1 Chronicles 5:4
The sons of Joel; Shemaiah his son, Gog his son, Shimei his son,
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(4-6) The sons of Joel.—The connection of this leading house with one of the four sons just mentioned, is implied but not stated. The line of Joel is traced through seven generations to Beerah, who was transported to Assyria by Tiglath Pileser. II., 734 B.C., in the reign of Pekah, king of Israel. Supposing there are no gaps in the series, Joel flourished 280 years (7 x 40) before that date; that is, about 1014 B.C., under David and Solomon.

(4) The LXX. read: “Sons of Joel Shemaiah, and Banaia (Benaiah) his son; and sons of Gog, son of Shemaiah, his son Micah,” &c.

5:1-26 Genealogies. - This chapter gives some account of the two tribes and a half seated on the east side of Jordan. They were made captives by the king of Assyria, because they had forsaken the Lord. Only two things are here recorded concerning these tribes. 1. They all shared in a victory. Happy is that people who live in harmony together, who assist each other against the common enemies of their souls, trusting in the Lord, and calling upon him. 2. They shared in captivity. They would have the best land, not considering that it lay most exposed. The desire of earthly objects draws to a distance from God's ordinances, and prepares men for destruction.The sons of Joel - The line of succession here given must be broken by one great gap or several smaller ones, since nine generations before Tiglath-pileser would carry us back no further than the reign of Rehoboam. CHAPTER 5

1Ch 5:1-10. The Line of Reuben.

1. Now the sons of Reuben—In proceeding to give this genealogy, the sacred historian states, in a parenthesis (1Ch 5:1, 2), the reason why it was not placed first, as Reuben was the oldest son of Jacob. The birthright, which by a foul crime he had forfeited, implied not only dominion, but a double portion (De 21:17); and both of these were transferred to Joseph, whose two sons having been adopted as the children of Jacob (Ge 48:5), received each an allotted portion, as forming two distinct tribes in Israel. Joseph then was entitled to the precedency; and yet, as his posterity was not mentioned first, the sacred historian judged it necessary to explain that "the genealogy was not to be reckoned after the birthright," but with a reference to a superior honor and privilege that had been conferred on Judah—not the man, but the tribe, whereby it was invested with the pre-eminence over all the other tribes, and out of it was to spring David with his royal lineage, and especially the great Messiah (Heb 7:14). These were the two reasons why, in the order of enumeration, the genealogy of Judah is introduced before that of Reuben.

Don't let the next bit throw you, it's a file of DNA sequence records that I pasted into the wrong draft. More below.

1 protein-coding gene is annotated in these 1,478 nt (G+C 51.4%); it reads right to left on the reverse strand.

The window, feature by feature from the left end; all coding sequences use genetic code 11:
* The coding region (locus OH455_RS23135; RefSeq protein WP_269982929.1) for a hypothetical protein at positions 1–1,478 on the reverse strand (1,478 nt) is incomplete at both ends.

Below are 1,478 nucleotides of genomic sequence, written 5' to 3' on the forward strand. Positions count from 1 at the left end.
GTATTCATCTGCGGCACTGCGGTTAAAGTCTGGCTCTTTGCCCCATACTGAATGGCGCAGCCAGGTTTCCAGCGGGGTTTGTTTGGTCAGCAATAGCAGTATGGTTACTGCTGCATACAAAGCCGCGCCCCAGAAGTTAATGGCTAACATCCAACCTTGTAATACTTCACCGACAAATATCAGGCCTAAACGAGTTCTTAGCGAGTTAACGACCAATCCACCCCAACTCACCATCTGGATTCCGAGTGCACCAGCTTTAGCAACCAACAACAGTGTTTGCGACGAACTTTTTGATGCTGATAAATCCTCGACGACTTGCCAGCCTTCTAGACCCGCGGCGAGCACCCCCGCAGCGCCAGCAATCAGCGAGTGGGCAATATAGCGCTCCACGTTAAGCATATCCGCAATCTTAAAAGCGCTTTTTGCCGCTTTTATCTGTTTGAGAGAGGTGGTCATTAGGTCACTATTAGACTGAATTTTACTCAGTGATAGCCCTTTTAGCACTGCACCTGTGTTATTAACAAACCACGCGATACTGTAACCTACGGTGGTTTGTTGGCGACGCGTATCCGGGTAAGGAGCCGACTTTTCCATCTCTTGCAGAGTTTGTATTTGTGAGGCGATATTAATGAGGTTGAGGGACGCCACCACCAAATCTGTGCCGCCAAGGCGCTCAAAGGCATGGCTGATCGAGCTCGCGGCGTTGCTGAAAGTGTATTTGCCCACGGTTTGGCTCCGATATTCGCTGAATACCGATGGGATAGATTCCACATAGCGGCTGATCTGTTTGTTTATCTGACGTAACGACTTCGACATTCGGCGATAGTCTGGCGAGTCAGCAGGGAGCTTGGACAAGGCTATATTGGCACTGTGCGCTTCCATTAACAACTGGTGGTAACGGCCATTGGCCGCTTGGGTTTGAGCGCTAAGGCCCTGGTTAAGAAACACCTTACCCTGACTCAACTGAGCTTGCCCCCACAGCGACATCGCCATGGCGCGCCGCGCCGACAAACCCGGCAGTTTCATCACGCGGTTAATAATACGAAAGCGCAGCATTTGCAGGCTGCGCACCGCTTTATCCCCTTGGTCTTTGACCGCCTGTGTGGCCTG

Joel was the son either of Carmi last mentioned; or rather of Hanoch, Reuben’s first-born, because he and his were successively princes of this tribe, as may be gathered from 1 Chronicles 5:6.

The sons of Joel,.... Who was either the son of Carmi last mentioned, or rather of Hanoch, Reuben's firstborn, since the descendants of him were the princes of the tribe: his posterity in succession were, Shemaiah, Cog, Shimei, Micah, Reaia, Baal, Beerah; of whom we know no more than their names, and by these the descent is carried down to the captivity by Tiglathpileser, as follows. The sons of Joel; Shemaiah his son, Gog his son, Shimei his son,
Verses 4-6. - From which of the four sons of Reuben the line came in which Joel would appear, we do not know. Juntas and Tremellius say Hanoch, others Carmi, while the Syriac Version has Carrot vice Joel. It is to be remarked that in Numbers 26:8-10 a line of descent through Pallu is given, but reaching only to the second generation, Beerah in the present list will be only ninth at furthest from Reuben, so that it is evident that it is a very fragmentary genealogy, whether the hiatus be only one, viz. between Reuben's son (whichever it may be in question) and Joel, or whether both there and elsewhere also. Of none of the eight persons beginning with Joel and ending with Beerah is anything else known, unless either Shemaiah or Shimei may be identical with the Shema of ver. 8, in which case it might be also that the Joel of ver. 8 is identical with that of ver. 4. In this passage and 1 Chronicles 8:30 Baal appears as the name of a man. In this passage, and in ver. 26 and 2 Chronicles 28:20, we have a different form in each part of the word, of the Tiglath-pileser of 2 Kings 15:29; 2 Kings 16:7. These slight differences in the position of the radicals, with the introduction or omission of the א, make as many as four different readings in the Hebrew. Tiglath-pileser, the second Assyrian king who came into conflict with the Israelites, reigned about B.C. 747-727. Gesenius thinks that the former half of the word is the same as Diglath, i.q. Tigris; and that the latter, a root occurring also in the name Nabo-pola-saris, is from an Assyrian verb meaning "to guard." He translates the word as "Lord of the Tigris." The Assyrian reproduction of the name is Tigulti-pal-tsira (Smith's 'Bible Dictionary'), or Tukulti-pal-zara ('Speaker's Commentary,' in loc.). The Captivity is spoken of further in the last verse of this chapter and in 2 Kings 15:27-31. The Septuagint reads vers. 4 and 5 differently: "The sons of Joel, Semei and Banaea his son; and the sons of Gog the son of Semei," etc., and this in all three editions - Vatican, Alexandrine, and Aldine. 1 Chronicles 5:4From one of these sons descended Joel, whose family is traced down through seven generations, to the time of the Assyrian deportation of the Israelites. But we are neither informed here, nor can we ascertain from any information elsewhere given in the Old Testament, from which of the four sons Joel was descended. For although many of the names in 1 Chronicles 5:4-6 frequently occur, yet they are nowhere met with in connection with the family whose members are here registered. The last-named, Beerah, was לראוּבני נשׂיא, a prince of the Reubenites, not a prince of the tribe of Reuben, but a prince of a family of the Reubenites. This is expressed by ל being used instead of the stat. constr.; cf. Ew. 292, a. In reference to the leading away of the trans-Jordanic tribes into captivity by Tiglath-pilneser, cf. on 2 Kings 15:29. The name of this king as it appears in the Chronicles is always Tiglath-pilneser, but its meaning has not yet been certainly ascertained. According to Oppert's interpretation, it equals תּגלת־פּלּא־סחר, i.e., "worship of the son of the Zodiac" (i.e., the Assyrian Hercules); vid., Delitzsch on Isaiah, Introd.